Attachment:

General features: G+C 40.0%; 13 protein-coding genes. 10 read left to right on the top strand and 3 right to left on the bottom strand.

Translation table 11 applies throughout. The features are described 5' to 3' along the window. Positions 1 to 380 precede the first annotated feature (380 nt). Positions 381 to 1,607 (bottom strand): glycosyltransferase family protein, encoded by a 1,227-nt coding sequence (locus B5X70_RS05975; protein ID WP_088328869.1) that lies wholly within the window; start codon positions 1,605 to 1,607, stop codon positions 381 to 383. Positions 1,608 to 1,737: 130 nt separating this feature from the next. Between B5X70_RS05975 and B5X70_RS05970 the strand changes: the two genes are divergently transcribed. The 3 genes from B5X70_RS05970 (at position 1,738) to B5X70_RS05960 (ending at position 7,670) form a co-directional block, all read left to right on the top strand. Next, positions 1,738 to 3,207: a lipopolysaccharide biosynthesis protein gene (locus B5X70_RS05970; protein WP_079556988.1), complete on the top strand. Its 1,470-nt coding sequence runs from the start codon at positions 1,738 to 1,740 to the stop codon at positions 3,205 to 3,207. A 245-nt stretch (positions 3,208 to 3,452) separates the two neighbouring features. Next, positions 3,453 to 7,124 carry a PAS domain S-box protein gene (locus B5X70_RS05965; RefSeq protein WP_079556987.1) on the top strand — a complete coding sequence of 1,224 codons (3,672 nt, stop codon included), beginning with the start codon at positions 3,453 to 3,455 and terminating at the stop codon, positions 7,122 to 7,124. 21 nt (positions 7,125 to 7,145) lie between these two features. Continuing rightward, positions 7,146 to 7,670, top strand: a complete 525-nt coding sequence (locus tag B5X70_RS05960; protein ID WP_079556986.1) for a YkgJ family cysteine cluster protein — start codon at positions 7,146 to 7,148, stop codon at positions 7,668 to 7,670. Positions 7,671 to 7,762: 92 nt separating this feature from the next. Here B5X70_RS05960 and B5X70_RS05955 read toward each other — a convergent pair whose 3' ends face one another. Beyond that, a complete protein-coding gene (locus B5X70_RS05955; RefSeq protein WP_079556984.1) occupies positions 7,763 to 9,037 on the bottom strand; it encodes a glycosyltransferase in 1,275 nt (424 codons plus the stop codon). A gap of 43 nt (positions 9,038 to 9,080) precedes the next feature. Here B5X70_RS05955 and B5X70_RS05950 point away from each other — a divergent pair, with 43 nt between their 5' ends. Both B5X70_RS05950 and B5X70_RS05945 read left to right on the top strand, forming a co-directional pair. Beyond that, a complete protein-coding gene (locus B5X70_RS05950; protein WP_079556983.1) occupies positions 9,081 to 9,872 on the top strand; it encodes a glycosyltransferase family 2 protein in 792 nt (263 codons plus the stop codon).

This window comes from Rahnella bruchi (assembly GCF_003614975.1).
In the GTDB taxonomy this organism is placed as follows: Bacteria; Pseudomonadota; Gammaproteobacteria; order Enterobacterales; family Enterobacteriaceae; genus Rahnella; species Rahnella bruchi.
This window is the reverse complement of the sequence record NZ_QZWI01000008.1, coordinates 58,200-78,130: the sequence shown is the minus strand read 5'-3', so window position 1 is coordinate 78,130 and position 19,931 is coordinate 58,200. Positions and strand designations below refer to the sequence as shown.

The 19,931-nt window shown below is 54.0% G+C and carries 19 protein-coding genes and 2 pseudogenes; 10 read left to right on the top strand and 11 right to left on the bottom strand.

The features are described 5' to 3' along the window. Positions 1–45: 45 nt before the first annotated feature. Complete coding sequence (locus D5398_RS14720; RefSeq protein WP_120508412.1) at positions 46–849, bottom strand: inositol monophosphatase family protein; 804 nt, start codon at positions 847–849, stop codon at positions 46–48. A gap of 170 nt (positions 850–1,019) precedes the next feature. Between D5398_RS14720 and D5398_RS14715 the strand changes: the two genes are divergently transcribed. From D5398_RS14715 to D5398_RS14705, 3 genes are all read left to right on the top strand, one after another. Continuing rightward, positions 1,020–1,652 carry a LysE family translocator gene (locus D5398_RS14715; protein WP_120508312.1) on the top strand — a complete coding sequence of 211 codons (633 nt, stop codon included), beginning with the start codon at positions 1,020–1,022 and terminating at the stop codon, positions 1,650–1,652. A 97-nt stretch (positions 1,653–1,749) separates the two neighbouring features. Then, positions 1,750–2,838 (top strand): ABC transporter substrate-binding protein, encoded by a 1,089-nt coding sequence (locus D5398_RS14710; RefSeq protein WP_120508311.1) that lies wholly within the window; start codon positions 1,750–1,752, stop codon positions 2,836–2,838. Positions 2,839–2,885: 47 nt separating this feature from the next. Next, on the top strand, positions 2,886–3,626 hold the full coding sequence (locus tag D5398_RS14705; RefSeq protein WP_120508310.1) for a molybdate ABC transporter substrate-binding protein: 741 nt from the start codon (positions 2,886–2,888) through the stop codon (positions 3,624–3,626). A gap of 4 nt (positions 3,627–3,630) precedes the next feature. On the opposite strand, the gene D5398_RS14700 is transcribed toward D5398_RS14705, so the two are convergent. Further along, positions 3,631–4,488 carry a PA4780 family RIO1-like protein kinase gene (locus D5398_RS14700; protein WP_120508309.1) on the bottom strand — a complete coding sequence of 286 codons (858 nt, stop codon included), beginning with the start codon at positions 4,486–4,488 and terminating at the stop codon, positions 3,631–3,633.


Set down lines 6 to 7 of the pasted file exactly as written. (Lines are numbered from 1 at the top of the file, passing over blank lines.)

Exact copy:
The 19,931-nt window shown below is 54.0% G+C and carries 19 protein-coding genes and 2 pseudogenes; 10 read left to right on the top strand and 11 right to left on the bottom strand.

The features are described 5' to 3' along the window. Positions 1–45: 45 nt before the first annotated feature. Complete coding sequence (locus D5398_RS14720; RefSeq protein WP_120508412.1) at positions 46–849, bottom strand: inositol monophosphatase family protein; 804 nt, start codon at positions 847–849, stop codon at positions 46–48. A gap of 170 nt (positions 850–1,019) precedes the next feature. Between D5398_RS14720 and D5398_RS14715 the strand changes: the two genes are divergently transcribed. From D5398_RS14715 to D5398_RS14705, 3 genes are all read left to right on the top strand, one after another. Continuing rightward, positions 1,020–1,652 carry a LysE family translocator gene (locus D5398_RS14715; protein WP_120508312.1) on the top strand — a complete coding sequence of 211 codons (633 nt, stop codon included), beginning with the start codon at positions 1,020–1,022 and terminating at the stop codon, positions 1,650–1,652. A 97-nt stretch (positions 1,653–1,749) separates the two neighbouring features. Then, positions 1,750–2,838 (top strand): ABC transporter substrate-binding protein, encoded by a 1,089-nt coding sequence (locus D5398_RS14710; RefSeq protein WP_120508311.1) that lies wholly within the window; start codon positions 1,750–1,752, stop codon positions 2,836–2,838. Positions 2,839–2,885: 47 nt separating this feature from the next. Next, on the top strand, positions 2,886–3,626 hold the full coding sequence (locus tag D5398_RS14705; RefSeq protein WP_120508310.1) for a molybdate ABC transporter substrate-binding protein: 741 nt from the start codon (positions 2,886–2,888) through the stop codon (positions 3,624–3,626). A gap of 4 nt (positions 3,627–3,630) precedes the next feature. On the opposite strand, the gene D5398_RS14700 is transcribed toward D5398_RS14705, so the two are convergent. Further along, positions 3,631–4,488 carry a PA4780 family RIO1-like protein kinase gene (locus D5398_RS14700; protein WP_120508309.1) on the bottom strand — a complete coding sequence of 286 codons (858 nt, stop codon included), beginning with the start codon at positions 4,486–4,488 and terminating at the stop codon, positions 3,631–3,633.